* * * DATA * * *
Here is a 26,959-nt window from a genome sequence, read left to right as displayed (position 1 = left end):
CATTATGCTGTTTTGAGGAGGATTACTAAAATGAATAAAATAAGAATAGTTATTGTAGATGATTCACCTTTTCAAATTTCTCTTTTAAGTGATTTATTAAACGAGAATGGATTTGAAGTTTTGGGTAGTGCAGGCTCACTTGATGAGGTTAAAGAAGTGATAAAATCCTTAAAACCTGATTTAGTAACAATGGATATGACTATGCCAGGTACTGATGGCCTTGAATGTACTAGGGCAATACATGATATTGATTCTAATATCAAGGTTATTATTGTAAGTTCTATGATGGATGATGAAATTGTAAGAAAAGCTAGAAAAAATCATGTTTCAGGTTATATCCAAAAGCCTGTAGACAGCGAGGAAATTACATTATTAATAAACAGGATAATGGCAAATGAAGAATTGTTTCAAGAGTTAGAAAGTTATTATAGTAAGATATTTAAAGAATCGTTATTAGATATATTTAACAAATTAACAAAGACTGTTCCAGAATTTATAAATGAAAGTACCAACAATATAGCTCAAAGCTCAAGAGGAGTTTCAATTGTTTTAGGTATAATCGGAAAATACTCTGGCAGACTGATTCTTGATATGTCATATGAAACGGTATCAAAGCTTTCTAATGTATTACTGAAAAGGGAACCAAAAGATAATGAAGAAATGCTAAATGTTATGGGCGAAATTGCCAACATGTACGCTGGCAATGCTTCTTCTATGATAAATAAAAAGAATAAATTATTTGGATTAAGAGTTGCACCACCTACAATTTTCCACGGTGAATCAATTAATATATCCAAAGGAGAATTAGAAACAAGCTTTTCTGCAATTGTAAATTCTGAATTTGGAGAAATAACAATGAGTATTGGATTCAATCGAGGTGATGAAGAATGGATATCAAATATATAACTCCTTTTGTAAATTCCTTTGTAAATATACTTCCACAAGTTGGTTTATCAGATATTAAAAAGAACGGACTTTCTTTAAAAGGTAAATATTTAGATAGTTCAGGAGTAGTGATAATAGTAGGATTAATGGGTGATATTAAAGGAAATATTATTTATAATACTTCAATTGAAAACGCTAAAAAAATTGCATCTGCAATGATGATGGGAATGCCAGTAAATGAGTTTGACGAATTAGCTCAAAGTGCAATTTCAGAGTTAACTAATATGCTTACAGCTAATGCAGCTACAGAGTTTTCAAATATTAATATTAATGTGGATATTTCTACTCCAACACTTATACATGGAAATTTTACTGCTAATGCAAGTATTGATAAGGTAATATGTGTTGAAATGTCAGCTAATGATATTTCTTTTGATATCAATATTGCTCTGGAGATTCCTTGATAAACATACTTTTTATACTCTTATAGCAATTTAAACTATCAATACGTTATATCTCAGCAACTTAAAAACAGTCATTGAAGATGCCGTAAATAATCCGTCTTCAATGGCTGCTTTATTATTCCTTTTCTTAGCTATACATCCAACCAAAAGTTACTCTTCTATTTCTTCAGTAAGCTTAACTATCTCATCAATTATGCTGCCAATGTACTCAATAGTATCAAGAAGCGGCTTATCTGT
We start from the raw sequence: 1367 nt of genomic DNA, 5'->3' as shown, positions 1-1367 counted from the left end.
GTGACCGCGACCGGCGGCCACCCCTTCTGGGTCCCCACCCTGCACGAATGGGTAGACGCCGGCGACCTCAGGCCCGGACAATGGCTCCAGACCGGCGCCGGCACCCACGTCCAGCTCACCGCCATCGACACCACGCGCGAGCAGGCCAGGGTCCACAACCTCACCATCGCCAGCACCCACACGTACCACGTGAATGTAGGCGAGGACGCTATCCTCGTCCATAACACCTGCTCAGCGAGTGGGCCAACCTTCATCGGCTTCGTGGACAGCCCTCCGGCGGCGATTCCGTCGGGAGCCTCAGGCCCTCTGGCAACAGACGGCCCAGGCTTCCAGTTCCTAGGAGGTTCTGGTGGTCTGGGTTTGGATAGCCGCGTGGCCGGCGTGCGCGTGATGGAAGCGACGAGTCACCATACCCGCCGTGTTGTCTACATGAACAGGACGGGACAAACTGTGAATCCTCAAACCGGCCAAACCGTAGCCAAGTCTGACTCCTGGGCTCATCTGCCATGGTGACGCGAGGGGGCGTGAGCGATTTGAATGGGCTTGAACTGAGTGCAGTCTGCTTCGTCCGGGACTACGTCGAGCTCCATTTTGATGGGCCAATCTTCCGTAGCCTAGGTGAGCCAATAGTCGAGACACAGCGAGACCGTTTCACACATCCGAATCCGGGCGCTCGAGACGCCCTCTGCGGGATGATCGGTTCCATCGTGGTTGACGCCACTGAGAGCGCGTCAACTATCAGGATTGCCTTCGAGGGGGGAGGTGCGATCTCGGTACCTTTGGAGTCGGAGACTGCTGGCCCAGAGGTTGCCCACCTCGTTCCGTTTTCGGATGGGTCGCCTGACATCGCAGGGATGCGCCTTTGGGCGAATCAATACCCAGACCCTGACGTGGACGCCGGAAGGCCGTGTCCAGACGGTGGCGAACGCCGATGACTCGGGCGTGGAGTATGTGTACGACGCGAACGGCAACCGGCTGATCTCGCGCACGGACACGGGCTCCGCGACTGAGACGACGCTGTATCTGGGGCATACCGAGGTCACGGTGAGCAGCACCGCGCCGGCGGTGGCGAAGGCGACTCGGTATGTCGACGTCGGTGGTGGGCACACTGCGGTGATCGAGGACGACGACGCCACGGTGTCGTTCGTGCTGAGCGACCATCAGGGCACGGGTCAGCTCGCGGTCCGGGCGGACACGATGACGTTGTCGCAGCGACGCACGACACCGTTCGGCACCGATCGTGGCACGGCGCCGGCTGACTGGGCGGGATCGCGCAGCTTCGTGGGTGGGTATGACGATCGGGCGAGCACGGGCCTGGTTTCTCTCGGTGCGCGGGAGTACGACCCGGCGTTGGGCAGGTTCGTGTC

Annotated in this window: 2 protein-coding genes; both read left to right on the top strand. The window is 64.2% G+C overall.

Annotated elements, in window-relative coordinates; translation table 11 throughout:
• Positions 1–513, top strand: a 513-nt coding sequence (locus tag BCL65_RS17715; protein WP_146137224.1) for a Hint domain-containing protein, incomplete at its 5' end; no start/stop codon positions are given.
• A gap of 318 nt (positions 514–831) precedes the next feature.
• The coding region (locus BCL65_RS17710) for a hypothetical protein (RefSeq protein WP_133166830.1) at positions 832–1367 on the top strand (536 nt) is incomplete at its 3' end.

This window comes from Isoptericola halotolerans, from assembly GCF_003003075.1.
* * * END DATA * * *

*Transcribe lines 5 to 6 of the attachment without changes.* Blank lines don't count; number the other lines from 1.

Annotated in this window: 2 protein-coding genes; both read left to right on the top strand. The window is 64.2% G+C overall.

Annotated elements, in window-relative coordinates; translation table 11 throughout: